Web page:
G C Lichtenberg: “It is as if our languages were confounded: when we want a thought, they bring us a word; when we ask for a word, they give us a dash; and when we expect a dash, there comes a piece of bawdy.”
H. P. Lovecraft: "What a man does for pay is of little significance. What he is, as a sensitive instrument responsive to the world's beauty, is everything!"
Martin Amis: “Gogol is funny, Tolstoy in his merciless clarity is funny, and Dostoyevsky, funnily enough, is very funny indeed; moreover, the final generation of Russian literature, before it was destroyed by Lenin and Stalin, remained emphatically comic — Bunin, Bely, Bulgakov, Zamyatin. The novel is comic because life is comic (until the inevitable tragedy of the fifth act);...”
Werner Herzog: “We are surrounded by worn-out, banal, useless and exhausted images, limping and dragging themselves behind the rest of our cultural evolution.”
John Gray: "Unlike Schopenhauer, who lamented the human lot, Leopardi believed that the best response to life is laughter. What fascinated Schopenhauer, along with many later writers, was Leopardi’s insistence that illusion is necessary to human happiness."
Justin E.H. Smith: “One should of course take seriously serious efforts to improve society. But when these efforts fail, in whole or in part, it is only humor that offers redemption. So far, human expectations have always been strained, and have always come, give or take a bit, to nothing. In this respect reality itself has the form of a joke, and humor the force of truth.”
विलास सारंग: "… इ. स. 1000 नंतर ज्या प्रकारची संस्कृती रुढ झाली , त्यामध्ये साधारणत्व व विश्वात्मकता हे गुण प्राय: लुप्त झाले...आपली संस्कृती अकाली विश्वात्मक साधारणतेला मुकली आहे."
Saturday, October 27, 2007
Supreme sacrifice of young Bhagat Singh, Rajguru and Sukhdev for a larger cause has motivated millions in the past and will continue to do so.
T S Shejwalkar has described in his essay of October 1930 what Motilal Nehru (more charismatic personality than his son) felt on meeting Bhagat Singh:”For the first time in my life, I met someone greater than me.”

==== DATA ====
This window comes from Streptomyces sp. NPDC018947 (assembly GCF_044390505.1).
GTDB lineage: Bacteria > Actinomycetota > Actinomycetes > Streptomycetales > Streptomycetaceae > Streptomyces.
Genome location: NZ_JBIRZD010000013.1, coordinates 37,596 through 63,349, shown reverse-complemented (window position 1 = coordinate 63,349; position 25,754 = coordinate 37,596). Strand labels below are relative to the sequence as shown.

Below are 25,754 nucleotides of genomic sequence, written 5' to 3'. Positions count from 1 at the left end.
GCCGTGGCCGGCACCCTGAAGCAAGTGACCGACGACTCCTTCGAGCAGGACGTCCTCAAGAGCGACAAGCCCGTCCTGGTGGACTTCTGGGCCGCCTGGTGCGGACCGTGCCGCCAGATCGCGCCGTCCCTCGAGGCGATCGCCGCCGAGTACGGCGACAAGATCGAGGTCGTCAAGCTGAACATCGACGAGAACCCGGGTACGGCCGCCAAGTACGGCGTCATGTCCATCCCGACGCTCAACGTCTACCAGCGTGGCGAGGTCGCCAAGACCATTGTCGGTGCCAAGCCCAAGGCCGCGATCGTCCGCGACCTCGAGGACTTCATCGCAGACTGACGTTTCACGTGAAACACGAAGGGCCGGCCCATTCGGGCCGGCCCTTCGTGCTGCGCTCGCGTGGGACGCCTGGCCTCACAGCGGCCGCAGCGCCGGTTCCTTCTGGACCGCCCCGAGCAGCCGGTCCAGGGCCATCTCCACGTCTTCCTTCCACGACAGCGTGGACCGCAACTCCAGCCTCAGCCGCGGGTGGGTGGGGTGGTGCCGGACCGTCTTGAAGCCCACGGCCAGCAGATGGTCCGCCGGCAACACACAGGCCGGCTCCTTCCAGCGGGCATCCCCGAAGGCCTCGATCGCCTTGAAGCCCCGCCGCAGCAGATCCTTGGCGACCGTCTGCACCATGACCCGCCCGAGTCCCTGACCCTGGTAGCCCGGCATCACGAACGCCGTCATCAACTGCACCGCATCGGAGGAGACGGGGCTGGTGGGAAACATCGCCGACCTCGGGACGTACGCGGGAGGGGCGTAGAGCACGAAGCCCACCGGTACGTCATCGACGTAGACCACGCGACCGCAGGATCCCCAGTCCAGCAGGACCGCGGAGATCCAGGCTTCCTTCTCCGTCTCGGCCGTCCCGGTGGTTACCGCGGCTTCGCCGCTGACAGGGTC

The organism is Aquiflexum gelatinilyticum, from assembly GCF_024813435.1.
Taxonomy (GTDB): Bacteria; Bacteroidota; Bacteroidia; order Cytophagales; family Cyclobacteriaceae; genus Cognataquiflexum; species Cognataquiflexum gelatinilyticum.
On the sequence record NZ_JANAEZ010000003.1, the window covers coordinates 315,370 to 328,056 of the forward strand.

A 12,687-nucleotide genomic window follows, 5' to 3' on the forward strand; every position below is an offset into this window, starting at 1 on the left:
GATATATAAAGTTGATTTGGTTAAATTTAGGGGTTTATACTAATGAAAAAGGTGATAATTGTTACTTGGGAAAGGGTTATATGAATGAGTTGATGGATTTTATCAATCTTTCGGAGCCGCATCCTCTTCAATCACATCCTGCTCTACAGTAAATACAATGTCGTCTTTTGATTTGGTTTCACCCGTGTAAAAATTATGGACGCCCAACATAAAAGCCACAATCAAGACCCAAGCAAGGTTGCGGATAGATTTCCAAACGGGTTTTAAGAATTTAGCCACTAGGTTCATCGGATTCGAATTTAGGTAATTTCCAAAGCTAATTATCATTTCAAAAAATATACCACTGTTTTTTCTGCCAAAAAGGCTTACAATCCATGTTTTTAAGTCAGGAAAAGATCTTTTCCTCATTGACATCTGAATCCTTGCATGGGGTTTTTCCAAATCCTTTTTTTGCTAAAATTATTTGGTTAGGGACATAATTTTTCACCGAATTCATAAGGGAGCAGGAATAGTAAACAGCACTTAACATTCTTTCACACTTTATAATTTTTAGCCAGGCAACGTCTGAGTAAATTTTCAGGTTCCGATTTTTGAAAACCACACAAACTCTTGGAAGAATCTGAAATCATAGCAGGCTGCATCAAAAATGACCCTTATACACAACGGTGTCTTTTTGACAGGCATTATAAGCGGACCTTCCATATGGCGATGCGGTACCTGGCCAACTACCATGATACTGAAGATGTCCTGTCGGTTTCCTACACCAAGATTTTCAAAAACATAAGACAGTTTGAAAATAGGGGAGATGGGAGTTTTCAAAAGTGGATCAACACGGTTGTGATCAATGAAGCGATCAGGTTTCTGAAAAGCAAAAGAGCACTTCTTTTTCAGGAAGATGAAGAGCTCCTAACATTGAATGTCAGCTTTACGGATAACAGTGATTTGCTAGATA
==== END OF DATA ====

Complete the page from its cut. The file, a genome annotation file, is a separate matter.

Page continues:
Bhagat Singh was just 23 when hanged.
I have always been impressed with not just Bhagat Singh’s rugged good looks- wearing Western hat or prisoner’s chains- but his intellect. Man was an atheist and remained so till the end. He didn’t believe in rebirth. He must be one of the first famous people in India to talk about Charles Darwin’s work. Just for the appreciation of readers, he established a library of 175 books at Agra, where the Assembly bomb plan was finalised. As a revolutionary thinker, he encouraged the reading habit among his comrades and also debates on topical social and political issues.
His family was very eclectic and was open to diverse influences. It truly believed in a composite India and also practised it in the family.
He once said: “Up to that period (1925) I was a romantic revolutionary… That was a turning point in my revolutionary career;
“Study” was the cry that reverberated in the corridors of my mind. Study to enable yourself to face the arguments advanced by opposition. Study to arm yourself with arguments in favour of your cult. I began to study.
My previous faith and convictions underwent a remarkable modification. The romance of violent methods alone, which was so prominent amongst our predecessors, was replaced by serious ideas. No more mysticism, no more blind faith. Realism became our cult. Use of force justifiable when restored to as a matter of terrible necessity: non-violence as policy indispensable for all mass movements. So much about methods.
The most important thing was the clear conception of ideal for which we were to fight. As there were no important activities in the field of action, I got ample opportunity to study various ideals of world revolution. I studied Bakunin, the anarchist leader, something of Marx, the father of communism and much of Lenin, Trotsky and others – the men who had successfully carried out a revolution in their country.”
Bhagat Singh trusted Lenin and his revolution in Russia without realizing horrors of Russian revolution. George Orwell was to write “Animal Farm” only in 1945.
Brad DeLong:”Lenin was a really evil man. His followers and supporters slaughtered more than ten million of their fellow humans… for Communists, Lenin and Guevara are truly heroic. Standing as they did on the shoulders of the great Karl Marx, they saw deeply into the present and far into the future. They ran great personal risks and stood bravely against their adversaries as they struggled to bring about the revolutionary liberation of humanity.... we cannot view Lenin and Guevara as truly heroic, any more than we can view Hitler and Mussolini as truly heroic…”
In retrospect, I feel Bhagat Singh didn’t need Lenin. His native idealism, his ideas, his leadership qualities and his youthful good looks were more than enough to power his dreams.
Like in the picture below Lenin is being assigned to the dustbin of history while Bhagat Singh continues to rule many young hearts in India.
Artist: Eldon Dedini The New Yorker 27 Nov 1989